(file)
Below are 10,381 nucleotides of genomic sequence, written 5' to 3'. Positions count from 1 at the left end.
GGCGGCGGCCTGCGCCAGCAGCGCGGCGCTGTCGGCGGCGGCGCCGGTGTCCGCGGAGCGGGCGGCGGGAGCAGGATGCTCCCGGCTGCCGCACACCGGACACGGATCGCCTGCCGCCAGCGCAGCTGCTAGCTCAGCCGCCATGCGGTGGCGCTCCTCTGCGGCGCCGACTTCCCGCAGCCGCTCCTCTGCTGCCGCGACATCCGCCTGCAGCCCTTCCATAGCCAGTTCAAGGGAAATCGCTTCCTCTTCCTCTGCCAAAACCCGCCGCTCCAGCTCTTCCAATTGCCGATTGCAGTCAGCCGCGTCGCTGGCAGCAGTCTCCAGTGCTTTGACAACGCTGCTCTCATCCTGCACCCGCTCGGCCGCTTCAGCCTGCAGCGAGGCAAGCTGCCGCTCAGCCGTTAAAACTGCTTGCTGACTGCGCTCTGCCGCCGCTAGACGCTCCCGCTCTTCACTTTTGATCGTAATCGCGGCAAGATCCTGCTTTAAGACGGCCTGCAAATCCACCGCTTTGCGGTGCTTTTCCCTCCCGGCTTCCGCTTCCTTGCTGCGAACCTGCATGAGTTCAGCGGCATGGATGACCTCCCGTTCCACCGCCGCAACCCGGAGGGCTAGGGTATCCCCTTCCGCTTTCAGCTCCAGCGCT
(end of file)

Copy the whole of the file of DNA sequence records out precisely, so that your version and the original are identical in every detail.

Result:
Below are 10,381 nucleotides of genomic sequence, written 5' to 3'. Positions count from 1 at the left end.
GGCGGCGGCCTGCGCCAGCAGCGCGGCGCTGTCGGCGGCGGCGCCGGTGTCCGCGGAGCGGGCGGCGGGAGCAGGATGCTCCCGGCTGCCGCACACCGGACACGGATCGCCTGCCGCCAGCGCAGCTGCTAGCTCAGCCGCCATGCGGTGGCGCTCCTCTGCGGCGCCGACTTCCCGCAGCCGCTCCTCTGCTGCCGCGACATCCGCCTGCAGCCCTTCCATAGCCAGTTCAAGGGAAATCGCTTCCTCTTCCTCTGCCAAAACCCGCCGCTCCAGCTCTTCCAATTGCCGATTGCAGTCAGCCGCGTCGCTGGCAGCAGTCTCCAGTGCTTTGACAACGCTGCTCTCATCCTGCACCCGCTCGGCCGCTTCAGCCTGCAGCGAGGCAAGCTGCCGCTCAGCCGTTAAAACTGCTTGCTGACTGCGCTCTGCCGCCGCTAGACGCTCCCGCTCTTCACTTTTGATCGTAATCGCGGCAAGATCCTGCTTTAAGACGGCCTGCAAATCCACCGCTTTGCGGTGCTTTTCCCTCCCGGCTTCCGCTTCCTTGCTGCGAACCTGCATGAGTTCAGCGGCATGGATGACCTCCCGTTCCACCGCCGCAACCCGGAGGGCTAGGGTATCCCCTTCCGCTTTCAGCTCCAGCGCT